At 4 p.m., Provost Richard Herman arrived on the scene to deliver a statement to the protesters. Though he intended to enter, he was persuaded to read the statement aloud from the steps of the building. In a move that took the assembled crowd completely by surprise, Provost Herman indicated that the university was now ready to engage in discussions with the GEO over the size of the bargaining unit to be submitted for Labor Board approval and an eventual election. As Uma Pimplaskar recalled, "We were just stunned."
The GEO had good reason to be stunned. For nearly seven years, the university has preferred to go to court rather than engage in discussion with GEO representatives. Moreover, the size of the bargaining unit -the number of graduate employees (teaching, research, and graduate assistants) eligible to join a union according to the Illinois Educational Labor Relations Board - has been a central point of contention. Primarily, the debate over who qualifies as an employee hinges on the type of labor performed. GEO has argued that all graduate students who receive a paycheck from the university for services rendered should have the right to unionize. The university prefers to characterize graduate labor as part of the educational experience, an apprenticeship of sorts that prepares future teachers and researchers for careers in the field.
GEO has rightly noted that the position of the Board of Trustees denies the emergent logic of university administrations around the country: "corporatization." It is no longer even seriously disputed that fiscal concerns and the pursuit of profit are the prime movers in the booming education industry of the "New Economy". Public budget cuts, heavy investment from the private sector, micro-management of intellectual property, disproportionate financing of profitable disciplines, exclusive product licensing agreements, concentration of resources on high-profile athletic programs, and the "branding" of university monikers for sales promotion are now familiar trends on campus. In the classroom, the number of students is rising faster than tuition rates, while the number of expensive tenured faculty positions is plummeting. More and more, universities are dependent on the labor of non-tenured faculty, adjunct lecturers, and above all graduate students (who earn one-quarter to one-tenth the salary of a tenured faculty member) to conduct the education of undergraduate "clients." However, the ranks of graduate students swelling to meet these labor demands are confronted upon graduation by a declining number of available faculty positions - a serious Catch-22.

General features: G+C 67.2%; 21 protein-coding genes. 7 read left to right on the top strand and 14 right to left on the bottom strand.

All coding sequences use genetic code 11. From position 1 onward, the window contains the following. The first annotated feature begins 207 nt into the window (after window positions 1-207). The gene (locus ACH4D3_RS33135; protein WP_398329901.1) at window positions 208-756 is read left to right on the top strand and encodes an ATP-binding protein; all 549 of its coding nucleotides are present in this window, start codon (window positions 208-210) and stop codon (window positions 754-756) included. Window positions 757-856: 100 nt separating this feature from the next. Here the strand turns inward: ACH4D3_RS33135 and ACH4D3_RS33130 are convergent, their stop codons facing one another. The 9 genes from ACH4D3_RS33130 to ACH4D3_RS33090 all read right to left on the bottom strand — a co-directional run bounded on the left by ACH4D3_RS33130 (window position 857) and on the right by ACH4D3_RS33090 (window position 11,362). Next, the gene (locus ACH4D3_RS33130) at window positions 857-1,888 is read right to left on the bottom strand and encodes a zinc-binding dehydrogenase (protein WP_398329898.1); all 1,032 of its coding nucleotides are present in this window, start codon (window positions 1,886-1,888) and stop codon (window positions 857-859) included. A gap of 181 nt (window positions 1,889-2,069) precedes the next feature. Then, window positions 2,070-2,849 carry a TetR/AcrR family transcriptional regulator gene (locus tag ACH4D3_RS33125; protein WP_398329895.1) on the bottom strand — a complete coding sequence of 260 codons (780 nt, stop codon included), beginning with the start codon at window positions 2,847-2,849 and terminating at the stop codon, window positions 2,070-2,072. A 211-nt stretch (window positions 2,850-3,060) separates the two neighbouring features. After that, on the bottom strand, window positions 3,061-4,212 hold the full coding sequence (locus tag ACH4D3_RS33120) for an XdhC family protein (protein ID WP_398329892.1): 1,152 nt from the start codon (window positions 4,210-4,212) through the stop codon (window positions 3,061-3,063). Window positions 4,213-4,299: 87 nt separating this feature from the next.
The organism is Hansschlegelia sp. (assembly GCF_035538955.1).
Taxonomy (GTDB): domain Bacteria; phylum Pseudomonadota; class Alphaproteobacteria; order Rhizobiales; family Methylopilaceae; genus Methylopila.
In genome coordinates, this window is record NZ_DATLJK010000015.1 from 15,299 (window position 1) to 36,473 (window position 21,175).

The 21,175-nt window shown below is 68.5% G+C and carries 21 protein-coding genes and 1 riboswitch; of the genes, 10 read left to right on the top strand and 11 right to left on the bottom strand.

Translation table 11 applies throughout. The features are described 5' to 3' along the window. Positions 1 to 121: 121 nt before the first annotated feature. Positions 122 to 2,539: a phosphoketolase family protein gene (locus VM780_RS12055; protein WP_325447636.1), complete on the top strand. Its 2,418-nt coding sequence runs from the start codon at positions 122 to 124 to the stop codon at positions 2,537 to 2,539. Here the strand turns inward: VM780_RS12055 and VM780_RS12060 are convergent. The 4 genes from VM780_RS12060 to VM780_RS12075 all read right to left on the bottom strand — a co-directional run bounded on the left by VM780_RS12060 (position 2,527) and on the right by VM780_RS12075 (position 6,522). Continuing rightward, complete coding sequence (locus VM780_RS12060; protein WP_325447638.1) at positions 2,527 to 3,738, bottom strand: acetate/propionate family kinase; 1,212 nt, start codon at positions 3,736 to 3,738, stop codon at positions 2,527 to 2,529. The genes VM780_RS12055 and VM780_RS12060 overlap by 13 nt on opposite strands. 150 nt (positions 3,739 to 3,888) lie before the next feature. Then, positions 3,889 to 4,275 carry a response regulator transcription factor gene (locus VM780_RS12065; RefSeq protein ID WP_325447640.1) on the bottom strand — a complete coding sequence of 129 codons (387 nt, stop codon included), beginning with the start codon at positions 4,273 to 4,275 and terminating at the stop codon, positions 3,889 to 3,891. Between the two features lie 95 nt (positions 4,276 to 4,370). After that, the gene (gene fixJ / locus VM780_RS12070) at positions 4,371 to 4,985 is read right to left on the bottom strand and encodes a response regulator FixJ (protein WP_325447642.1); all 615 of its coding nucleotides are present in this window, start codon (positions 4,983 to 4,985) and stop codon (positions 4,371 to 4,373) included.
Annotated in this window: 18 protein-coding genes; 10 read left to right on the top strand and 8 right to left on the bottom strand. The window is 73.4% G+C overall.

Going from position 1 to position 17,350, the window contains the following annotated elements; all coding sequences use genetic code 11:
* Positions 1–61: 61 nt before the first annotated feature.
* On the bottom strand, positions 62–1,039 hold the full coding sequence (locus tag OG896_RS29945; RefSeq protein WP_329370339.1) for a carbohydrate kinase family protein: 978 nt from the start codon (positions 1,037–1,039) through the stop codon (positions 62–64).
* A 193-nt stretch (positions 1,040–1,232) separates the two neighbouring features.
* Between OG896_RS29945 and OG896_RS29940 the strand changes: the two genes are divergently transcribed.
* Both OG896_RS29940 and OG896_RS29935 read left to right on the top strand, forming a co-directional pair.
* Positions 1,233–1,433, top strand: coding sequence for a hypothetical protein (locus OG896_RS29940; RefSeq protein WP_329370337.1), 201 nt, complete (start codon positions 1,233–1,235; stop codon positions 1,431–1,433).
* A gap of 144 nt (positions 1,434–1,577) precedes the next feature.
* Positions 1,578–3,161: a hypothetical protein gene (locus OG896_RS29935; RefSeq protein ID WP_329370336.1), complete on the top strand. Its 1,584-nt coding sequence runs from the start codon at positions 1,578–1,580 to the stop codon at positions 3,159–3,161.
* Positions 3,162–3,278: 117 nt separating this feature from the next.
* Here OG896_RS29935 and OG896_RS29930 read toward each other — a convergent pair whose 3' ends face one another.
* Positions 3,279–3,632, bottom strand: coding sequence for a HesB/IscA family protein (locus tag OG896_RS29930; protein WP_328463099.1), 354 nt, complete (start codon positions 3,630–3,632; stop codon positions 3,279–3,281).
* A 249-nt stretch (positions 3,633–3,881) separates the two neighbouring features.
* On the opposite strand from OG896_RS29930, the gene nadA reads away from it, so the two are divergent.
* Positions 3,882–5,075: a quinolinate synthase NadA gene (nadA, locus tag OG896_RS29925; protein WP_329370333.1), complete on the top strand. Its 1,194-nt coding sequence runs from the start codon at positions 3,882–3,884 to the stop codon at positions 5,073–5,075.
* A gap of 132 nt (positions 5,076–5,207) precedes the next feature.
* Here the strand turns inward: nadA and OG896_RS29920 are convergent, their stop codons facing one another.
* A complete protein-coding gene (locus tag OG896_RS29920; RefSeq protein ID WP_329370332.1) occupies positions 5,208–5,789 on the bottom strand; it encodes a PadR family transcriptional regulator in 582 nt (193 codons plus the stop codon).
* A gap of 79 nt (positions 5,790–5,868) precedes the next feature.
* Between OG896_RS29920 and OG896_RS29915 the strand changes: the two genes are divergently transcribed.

Small wonder that grad students across the nation are unionizing, rejecting the label of apprentice and demanding recognition as paid labor. Over thirty campuses across the country currently have graduate employee unions, including New York University and the Universities of Wisconsin, Michigan, Iowa, Kansas, and California. Small wonder also that the GEO has rejected the university legal teamís argument that only 300 of the 5,500 grad employees qualify for a union bargaining unit. And so the debate has raged for years without formal negotiations ñ that is, until Provost Herman walked to the entrance of Swanlund Administration Building on March 13 and stated the administrationís readiness to talk.